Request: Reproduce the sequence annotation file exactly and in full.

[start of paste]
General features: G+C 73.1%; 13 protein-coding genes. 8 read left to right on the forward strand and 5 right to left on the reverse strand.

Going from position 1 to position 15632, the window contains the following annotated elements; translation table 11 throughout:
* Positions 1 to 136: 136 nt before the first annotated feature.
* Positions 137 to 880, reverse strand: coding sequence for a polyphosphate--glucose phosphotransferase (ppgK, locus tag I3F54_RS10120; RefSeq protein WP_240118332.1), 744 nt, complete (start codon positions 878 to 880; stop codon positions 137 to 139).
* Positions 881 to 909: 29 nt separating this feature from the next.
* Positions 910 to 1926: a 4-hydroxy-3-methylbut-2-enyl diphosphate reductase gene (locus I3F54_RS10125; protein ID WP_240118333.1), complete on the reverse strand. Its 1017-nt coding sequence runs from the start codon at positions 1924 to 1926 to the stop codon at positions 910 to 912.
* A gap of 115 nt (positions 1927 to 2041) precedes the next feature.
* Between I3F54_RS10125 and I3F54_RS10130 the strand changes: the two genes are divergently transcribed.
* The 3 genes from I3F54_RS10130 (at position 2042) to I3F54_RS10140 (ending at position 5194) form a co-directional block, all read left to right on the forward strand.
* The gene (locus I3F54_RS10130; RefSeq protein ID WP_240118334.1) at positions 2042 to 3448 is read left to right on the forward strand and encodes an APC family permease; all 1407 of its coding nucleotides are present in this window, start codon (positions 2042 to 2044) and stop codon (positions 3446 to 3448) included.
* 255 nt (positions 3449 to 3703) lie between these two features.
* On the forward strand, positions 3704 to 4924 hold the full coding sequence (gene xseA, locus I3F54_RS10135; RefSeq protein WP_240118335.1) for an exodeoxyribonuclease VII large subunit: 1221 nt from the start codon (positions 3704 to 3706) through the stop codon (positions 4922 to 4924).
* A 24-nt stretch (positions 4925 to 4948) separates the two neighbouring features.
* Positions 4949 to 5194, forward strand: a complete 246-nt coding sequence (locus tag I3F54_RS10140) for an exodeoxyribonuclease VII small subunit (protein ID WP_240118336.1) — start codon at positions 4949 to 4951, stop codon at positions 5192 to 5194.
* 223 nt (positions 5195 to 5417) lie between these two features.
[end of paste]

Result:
General features: G+C 73.1%; 13 protein-coding genes. 8 read left to right on the forward strand and 5 right to left on the reverse strand.

Going from position 1 to position 15632, the window contains the following annotated elements; translation table 11 throughout:
* Positions 1 to 136: 136 nt before the first annotated feature.
* Positions 137 to 880, reverse strand: coding sequence for a polyphosphate--glucose phosphotransferase (ppgK, locus tag I3F54_RS10120; RefSeq protein WP_240118332.1), 744 nt, complete (start codon positions 878 to 880; stop codon positions 137 to 139).
* Positions 881 to 909: 29 nt separating this feature from the next.
* Positions 910 to 1926: a 4-hydroxy-3-methylbut-2-enyl diphosphate reductase gene (locus I3F54_RS10125; protein ID WP_240118333.1), complete on the reverse strand. Its 1017-nt coding sequence runs from the start codon at positions 1924 to 1926 to the stop codon at positions 910 to 912.
* A gap of 115 nt (positions 1927 to 2041) precedes the next feature.
* Between I3F54_RS10125 and I3F54_RS10130 the strand changes: the two genes are divergently transcribed.
* The 3 genes from I3F54_RS10130 (at position 2042) to I3F54_RS10140 (ending at position 5194) form a co-directional block, all read left to right on the forward strand.
* The gene (locus I3F54_RS10130; RefSeq protein ID WP_240118334.1) at positions 2042 to 3448 is read left to right on the forward strand and encodes an APC family permease; all 1407 of its coding nucleotides are present in this window, start codon (positions 2042 to 2044) and stop codon (positions 3446 to 3448) included.
* 255 nt (positions 3449 to 3703) lie between these two features.
* On the forward strand, positions 3704 to 4924 hold the full coding sequence (gene xseA, locus I3F54_RS10135; RefSeq protein WP_240118335.1) for an exodeoxyribonuclease VII large subunit: 1221 nt from the start codon (positions 3704 to 3706) through the stop codon (positions 4922 to 4924).
* A 24-nt stretch (positions 4925 to 4948) separates the two neighbouring features.
* Positions 4949 to 5194, forward strand: a complete 246-nt coding sequence (locus tag I3F54_RS10140) for an exodeoxyribonuclease VII small subunit (protein ID WP_240118336.1) — start codon at positions 4949 to 4951, stop codon at positions 5192 to 5194.
* 223 nt (positions 5195 to 5417) lie between these two features.